U.S. Pat. No. 4,503,851 (Klaus Braunroth) describes a one-way protective mask for the masking of unpleasant smells for use in a foul-smelling environment, for example in the environment of animal wastes. The protective mask 40 is based on (FIG. 5-7) an air-permeable, filtering fabric cover 41, which can be secured to the head by means of straps 42. For instance, in the centre of the fabric cover 41 there is an odour-masking means 50, consisting of an impermeable covering 52. The covering 52 consists of two mutually opposing surfaces 52A and 52B. Between the surfaces 52A and 52B there is an absorbing material 54, e.g. cotton. The absorbing material 54 is impregnated with an odour-masking substance 55. The surface 52B is provided with a multiplicity of openings 56 and is overlaid with a seal 60, which is stuck together at the outside margin of the covering 52. The seal 60 exhibits a latch 62, by means of which the seal 60 can be removed from the covering 52. After removal of the seal 60, the protective mask 40 is operational. The odour-masking substance 55 can now evaporate through the openings 56 and mix with the odour-laden air flowing through the fabric cover 41 and neutralise any odour.

Finally it should be noted that the state of the art disclosed in the above-described documents does not formally include the type designated in the preamble. Nevertheless, the aforementioned documents are cited, since they at least illustrate the further environment of the invention which is the subject of the present application and are, to that extent, worthy of consideration.

It is the task of the invention to remedy the afore-mentioned disadvantages of the state of the art. A particular object of the invention is to provide an inhaler component of the afore-mentioned type such that

    • the flavour is dispensed in an efficient manner and uninvolved third parties are troubled as little as possible by the release of the flavour;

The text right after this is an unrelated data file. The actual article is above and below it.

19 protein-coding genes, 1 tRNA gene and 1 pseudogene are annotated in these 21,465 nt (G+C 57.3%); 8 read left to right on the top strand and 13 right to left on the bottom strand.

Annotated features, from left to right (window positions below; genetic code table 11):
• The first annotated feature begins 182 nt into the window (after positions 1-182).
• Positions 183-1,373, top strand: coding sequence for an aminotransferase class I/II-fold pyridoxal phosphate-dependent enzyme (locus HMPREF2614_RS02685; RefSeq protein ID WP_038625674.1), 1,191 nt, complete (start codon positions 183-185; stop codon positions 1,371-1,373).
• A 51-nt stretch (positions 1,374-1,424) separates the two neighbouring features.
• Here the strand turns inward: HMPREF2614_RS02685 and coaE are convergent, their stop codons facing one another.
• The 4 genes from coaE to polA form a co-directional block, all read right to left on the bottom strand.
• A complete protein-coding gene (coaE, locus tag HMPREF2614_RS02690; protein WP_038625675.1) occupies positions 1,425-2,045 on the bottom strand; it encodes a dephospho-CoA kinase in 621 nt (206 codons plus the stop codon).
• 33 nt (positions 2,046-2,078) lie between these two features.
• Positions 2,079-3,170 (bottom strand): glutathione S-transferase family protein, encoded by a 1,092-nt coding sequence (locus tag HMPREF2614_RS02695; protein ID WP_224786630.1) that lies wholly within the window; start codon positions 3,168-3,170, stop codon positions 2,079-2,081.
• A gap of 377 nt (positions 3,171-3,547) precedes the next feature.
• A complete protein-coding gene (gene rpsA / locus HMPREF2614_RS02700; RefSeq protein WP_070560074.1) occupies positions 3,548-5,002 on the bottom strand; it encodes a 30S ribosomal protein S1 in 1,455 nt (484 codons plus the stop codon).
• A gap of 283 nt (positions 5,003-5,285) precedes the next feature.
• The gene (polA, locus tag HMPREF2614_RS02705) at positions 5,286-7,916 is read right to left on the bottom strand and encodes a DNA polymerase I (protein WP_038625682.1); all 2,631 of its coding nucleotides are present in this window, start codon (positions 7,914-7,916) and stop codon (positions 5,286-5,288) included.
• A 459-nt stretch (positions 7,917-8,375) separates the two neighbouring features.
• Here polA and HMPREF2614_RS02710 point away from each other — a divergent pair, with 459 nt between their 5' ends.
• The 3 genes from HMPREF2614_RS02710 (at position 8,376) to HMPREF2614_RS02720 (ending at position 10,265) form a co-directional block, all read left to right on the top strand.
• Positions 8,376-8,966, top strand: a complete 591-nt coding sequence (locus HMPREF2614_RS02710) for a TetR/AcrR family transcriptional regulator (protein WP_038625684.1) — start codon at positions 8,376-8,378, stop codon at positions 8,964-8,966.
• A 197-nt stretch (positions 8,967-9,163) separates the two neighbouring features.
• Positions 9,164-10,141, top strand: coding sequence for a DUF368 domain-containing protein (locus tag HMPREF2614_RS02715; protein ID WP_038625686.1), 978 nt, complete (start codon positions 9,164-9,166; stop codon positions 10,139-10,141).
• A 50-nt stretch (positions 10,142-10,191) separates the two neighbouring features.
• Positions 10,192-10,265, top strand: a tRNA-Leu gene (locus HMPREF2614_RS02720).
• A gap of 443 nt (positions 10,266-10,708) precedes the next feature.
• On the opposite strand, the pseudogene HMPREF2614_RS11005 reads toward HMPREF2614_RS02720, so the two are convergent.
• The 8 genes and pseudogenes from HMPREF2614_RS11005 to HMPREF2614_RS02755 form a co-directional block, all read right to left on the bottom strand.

• the whole arrangement of the inhaler component remains compact;
    • the inhaler component is user-friendly, ergonomic and simple to handle, and its use is hygienic;
    • the olfactory effects of cigarette sidestream smoke is copied as realistically as possible.

This task is solved in that

a) the housing comprises a housing component;
b) the mouthpiece is separably connected to the housing component;
c) the housing cover comprises a first cover component and a second cover component;
d) the housing component forms the first cover component;
e) the mouthpiece forms the second cover component;
f) and the flavour reservoir is structurally united with the mouthpiece, is superficial and is arranged superficially on the second cover component or itself forms the second cover component.

The use of the singular “flavour reservoir” is not to exclude the presence of several flavour reservoirs. It is also expressly considered as in accordance with the invention that several flavour reservoirs are present. The superficial, e.g. plate or dish-shaped design, of the flavour reservoir and its superficial arrangement on the housing cover and/or integration into the housing cover has the effect that, on the one hand, different functional parts within the housing cover, in particular functional parts for the formation of the inhalable medium, are not or are not substantially affected in their arrangement and, on the other hand, the flavour reservoir attaches smoothly or approximately smoothly to neighbouring housing sections, which is not only considered an advantage from an aesthetic viewpoint, but also simplifies the handling of the inhaler component. Practical examples of flavour reservoirs, in particular for plate-shaped flavour reservoirs, will be shown hereinafter.

By arranging the flavour reservoir on the second cover component formed on the mouthpiece and/or by designing the second cover through the flavour reservoir, the flavour reservoir comes to lie close to the user's nostrils when the inhaler component is used. The flavour released under these conditions can be detected by the user even with comparatively low release rates, where the perception is still further supported by nasal respiration and the convective material transfer additionally induced thereby. Other persons in the closer environment are hardly affected by the flavour released because of the very much greater distance to the flavour reservoir. By the structural combination of the flavour reservoir with the replaceable mouthpiece it is possible to exchange both construction units together. This substantially simplifies handling. The handling is very easy: the user takes the free mouthpiece end and detaches the mouthpiece from the housing component. In this way he does not come into contact with the flavour reservoir. It is particularly advantageous if the flavour reservoir is inseparably connected to the mouthpiece. The user is thus actually compelled to replace the mouthpiece regularly by a new mouthpiece if he wishes to maintain the flavour release. The regular, e.g. daily, exchange of the mouthpiece is undoubtedly advantageous from a hygienic point of view.